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flagutil

GoDoc CI

A library to populate flag.FlagSet from various sources.

Features

  • Uses standard flag package
  • Structured configuration
  • Reads values from multiple sources
  • Ability to write your own parser

Why

Defining your program parameters and reading their values should be as simple as possible. There is no reason to use some library or even monstrous framework instead of standard flag package.

There is Configuration in Go article, which describes in detail the reasons of creating this library.

Available parsers

Note that it is very easy to implement your own Parser.

At the moment these parsers are already implemented:

  • Flag syntax arguments parser
  • Posix program arguments syntax parser
  • Environment variables parser
  • Prompt interactive parser
  • File parsers:
    • json
    • yaml
    • toml

Custom help message

It is possible to print custom help message which may include, for example, names of the environment variables used by env parser. See the WithCustomUsage() parse option.

Custom usage currently looks like this:

Usage of test:
  $TEST_FOO, --foo
        bool
        bool flag description (default false)

  $TEST_BAR, --bar
        int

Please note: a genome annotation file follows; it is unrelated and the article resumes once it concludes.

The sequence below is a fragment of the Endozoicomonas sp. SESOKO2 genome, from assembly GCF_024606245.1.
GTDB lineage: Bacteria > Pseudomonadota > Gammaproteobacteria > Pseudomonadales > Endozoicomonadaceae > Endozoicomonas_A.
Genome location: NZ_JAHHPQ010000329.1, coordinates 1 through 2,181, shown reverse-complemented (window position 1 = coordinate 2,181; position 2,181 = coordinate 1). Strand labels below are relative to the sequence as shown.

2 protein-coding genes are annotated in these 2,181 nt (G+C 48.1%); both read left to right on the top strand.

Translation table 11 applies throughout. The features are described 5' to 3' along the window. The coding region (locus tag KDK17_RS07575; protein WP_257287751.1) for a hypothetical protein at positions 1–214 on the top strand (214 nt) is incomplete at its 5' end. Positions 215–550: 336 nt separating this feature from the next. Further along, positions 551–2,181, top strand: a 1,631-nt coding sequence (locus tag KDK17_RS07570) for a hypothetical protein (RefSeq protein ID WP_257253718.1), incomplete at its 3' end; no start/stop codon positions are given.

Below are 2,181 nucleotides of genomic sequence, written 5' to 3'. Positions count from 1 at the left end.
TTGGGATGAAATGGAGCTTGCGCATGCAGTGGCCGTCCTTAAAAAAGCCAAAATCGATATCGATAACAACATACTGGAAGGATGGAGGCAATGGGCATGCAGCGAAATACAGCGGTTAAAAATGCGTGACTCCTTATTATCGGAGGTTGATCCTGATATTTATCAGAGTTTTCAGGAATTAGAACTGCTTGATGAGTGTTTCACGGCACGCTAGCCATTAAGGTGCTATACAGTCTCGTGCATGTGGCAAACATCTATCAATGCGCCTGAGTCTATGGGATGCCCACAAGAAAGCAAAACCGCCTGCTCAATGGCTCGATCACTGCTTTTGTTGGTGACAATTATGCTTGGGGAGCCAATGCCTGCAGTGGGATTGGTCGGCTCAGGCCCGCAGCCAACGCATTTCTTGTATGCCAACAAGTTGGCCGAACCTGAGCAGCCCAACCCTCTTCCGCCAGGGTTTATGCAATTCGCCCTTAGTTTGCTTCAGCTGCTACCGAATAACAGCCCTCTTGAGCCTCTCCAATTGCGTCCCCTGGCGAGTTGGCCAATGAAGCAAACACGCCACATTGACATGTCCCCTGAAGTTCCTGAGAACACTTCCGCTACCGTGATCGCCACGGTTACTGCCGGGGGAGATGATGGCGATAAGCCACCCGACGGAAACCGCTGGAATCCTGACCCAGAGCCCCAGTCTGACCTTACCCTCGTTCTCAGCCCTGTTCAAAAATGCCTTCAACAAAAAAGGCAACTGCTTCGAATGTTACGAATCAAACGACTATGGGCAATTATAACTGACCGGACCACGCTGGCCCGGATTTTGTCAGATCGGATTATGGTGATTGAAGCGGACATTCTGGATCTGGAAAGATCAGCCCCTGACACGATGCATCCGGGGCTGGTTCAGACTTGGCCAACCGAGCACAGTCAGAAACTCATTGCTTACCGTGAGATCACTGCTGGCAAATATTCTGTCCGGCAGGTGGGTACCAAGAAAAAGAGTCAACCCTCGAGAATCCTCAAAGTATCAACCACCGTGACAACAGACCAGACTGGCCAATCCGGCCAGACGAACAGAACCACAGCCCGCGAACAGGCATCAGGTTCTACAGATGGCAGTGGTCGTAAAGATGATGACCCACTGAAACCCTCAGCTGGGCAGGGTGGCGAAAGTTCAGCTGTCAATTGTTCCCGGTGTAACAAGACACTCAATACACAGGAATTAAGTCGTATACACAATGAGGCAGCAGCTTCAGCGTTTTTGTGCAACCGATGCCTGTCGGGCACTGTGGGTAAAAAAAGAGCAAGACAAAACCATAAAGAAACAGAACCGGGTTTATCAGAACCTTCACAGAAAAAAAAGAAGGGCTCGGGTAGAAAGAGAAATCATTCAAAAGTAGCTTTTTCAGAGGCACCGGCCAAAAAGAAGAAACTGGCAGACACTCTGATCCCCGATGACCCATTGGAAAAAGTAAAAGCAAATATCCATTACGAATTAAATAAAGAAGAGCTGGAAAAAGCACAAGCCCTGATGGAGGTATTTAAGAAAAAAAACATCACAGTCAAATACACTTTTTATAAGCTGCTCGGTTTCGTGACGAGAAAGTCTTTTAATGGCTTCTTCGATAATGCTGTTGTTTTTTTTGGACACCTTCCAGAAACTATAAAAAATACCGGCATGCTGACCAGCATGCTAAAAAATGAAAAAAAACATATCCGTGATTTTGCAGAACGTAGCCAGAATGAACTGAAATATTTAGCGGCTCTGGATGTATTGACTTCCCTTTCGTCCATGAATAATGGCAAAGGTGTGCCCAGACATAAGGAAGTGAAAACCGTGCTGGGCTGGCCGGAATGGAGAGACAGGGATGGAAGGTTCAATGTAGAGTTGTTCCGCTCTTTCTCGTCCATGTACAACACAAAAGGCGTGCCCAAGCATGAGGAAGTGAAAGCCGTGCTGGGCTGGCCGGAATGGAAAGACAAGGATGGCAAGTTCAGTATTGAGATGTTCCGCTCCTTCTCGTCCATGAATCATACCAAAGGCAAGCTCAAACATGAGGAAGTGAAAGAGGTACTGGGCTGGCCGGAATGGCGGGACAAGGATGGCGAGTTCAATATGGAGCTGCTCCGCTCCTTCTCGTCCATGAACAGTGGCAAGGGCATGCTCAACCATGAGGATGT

int flag description (default 42)

Usage

A simple example could be like this:

package main

import (
	"flag"

	"github.com/gobwas/flagutil"
	"github.com/gobwas/flagutil/parse/pargs"
	"github.com/gobwas/flagutil/parse/file/json"
)

func main() {
	flags := flag.NewFlagSet("my-app", flag.ExitOnError)
	
	port := flag.Int(&port,
		"port", "port",
		"port to bind to",
	)

	// This flag will be required by the file.Parser below.
	_ = flags.String(
		"config", "/etc/app/config.json", 
		"path to configuration file",
	)

	flagutil.Parse(flags,
		// Use posix options syntax instead of `flag` – just to illustrate that
		// it is possible.
		flagutil.WithParser(&pargs.Parser{
			Args: os.Args[1:],
		}),	

		// Then lookup flag values among environment.
		flagutil.WithParser(&env.Parser{
			Prefix: "MY_APP_",
		}),

		// Finally lookup for "config" flag value and try to interpret its
		// value as a path to json configuration file.
		flagutil.WithParser(
			&file.Parser{
				Lookup: file.LookupFlag(flags, "config"),
				Syntax: new(json.Syntax),
			},
			// Don't allow to setup "config" flag from file.
			flagutil.WithStashName("config"),
		),
	)

	// Work with received values.
}

Subsets

flagutil provides ability to define so called flag subsets:

package main

import (
	"flag"

	"github.com/gobwas/flagutil"
	"github.com/gobwas/flagutil/parse/pargs"
	"github.com/gobwas/flagutil/parse/file/json"
)

func main() {
	flags := flag.NewFlagSet("my-app", flag.ExitOnError)
	
	port := flag.Int(&port,
		"port", "port",
		"port to bind to",
	)

	// Define parameters for some third-party library.
	var endpoint string
	flagutil.Subset(flags, "database", func(sub *flag.FlagSet) {
		sub.StringVar(&endpoint,
			"endpoint", "localhost",